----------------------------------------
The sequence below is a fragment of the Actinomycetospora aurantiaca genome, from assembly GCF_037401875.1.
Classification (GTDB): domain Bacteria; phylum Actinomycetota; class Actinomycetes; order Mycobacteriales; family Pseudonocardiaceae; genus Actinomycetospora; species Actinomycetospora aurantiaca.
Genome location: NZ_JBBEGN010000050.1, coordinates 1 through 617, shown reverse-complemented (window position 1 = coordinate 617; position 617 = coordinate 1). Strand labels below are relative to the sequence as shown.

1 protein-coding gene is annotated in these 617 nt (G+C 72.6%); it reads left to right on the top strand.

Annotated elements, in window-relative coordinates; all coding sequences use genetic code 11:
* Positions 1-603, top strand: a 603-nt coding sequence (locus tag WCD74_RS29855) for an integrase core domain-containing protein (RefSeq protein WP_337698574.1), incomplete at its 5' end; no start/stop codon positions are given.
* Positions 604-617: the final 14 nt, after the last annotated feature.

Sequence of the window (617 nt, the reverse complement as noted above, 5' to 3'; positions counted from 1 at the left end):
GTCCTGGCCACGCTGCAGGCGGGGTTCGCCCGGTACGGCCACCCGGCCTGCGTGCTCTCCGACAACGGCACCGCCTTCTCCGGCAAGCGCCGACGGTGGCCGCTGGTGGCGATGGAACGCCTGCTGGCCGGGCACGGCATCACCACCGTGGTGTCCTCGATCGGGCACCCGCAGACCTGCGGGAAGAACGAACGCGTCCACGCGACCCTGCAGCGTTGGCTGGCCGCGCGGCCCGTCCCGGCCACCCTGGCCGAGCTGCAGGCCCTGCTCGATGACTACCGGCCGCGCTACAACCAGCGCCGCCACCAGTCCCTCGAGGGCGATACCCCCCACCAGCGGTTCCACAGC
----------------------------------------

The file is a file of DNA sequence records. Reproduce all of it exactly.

The sequence below is a fragment of the Actinomycetospora aurantiaca genome, from assembly GCF_037401875.1.
Classification (GTDB): domain Bacteria; phylum Actinomycetota; class Actinomycetes; order Mycobacteriales; family Pseudonocardiaceae; genus Actinomycetospora; species Actinomycetospora aurantiaca.
Genome location: NZ_JBBEGN010000050.1, coordinates 1 through 617, shown reverse-complemented (window position 1 = coordinate 617; position 617 = coordinate 1). Strand labels below are relative to the sequence as shown.

1 protein-coding gene is annotated in these 617 nt (G+C 72.6%); it reads left to right on the top strand.

Annotated elements, in window-relative coordinates; all coding sequences use genetic code 11:
* Positions 1-603, top strand: a 603-nt coding sequence (locus tag WCD74_RS29855) for an integrase core domain-containing protein (RefSeq protein WP_337698574.1), incomplete at its 5' end; no start/stop codon positions are given.
* Positions 604-617: the final 14 nt, after the last annotated feature.

Sequence of the window (617 nt, the reverse complement as noted above, 5' to 3'; positions counted from 1 at the left end):
GTCCTGGCCACGCTGCAGGCGGGGTTCGCCCGGTACGGCCACCCGGCCTGCGTGCTCTCCGACAACGGCACCGCCTTCTCCGGCAAGCGCCGACGGTGGCCGCTGGTGGCGATGGAACGCCTGCTGGCCGGGCACGGCATCACCACCGTGGTGTCCTCGATCGGGCACCCGCAGACCTGCGGGAAGAACGAACGCGTCCACGCGACCCTGCAGCGTTGGCTGGCCGCGCGGCCCGTCCCGGCCACCCTGGCCGAGCTGCAGGCCCTGCTCGATGACTACCGGCCGCGCTACAACCAGCGCCGCCACCAGTCCCTCGAGGGCGATACCCCCCACCAGCGGTTCCACAGC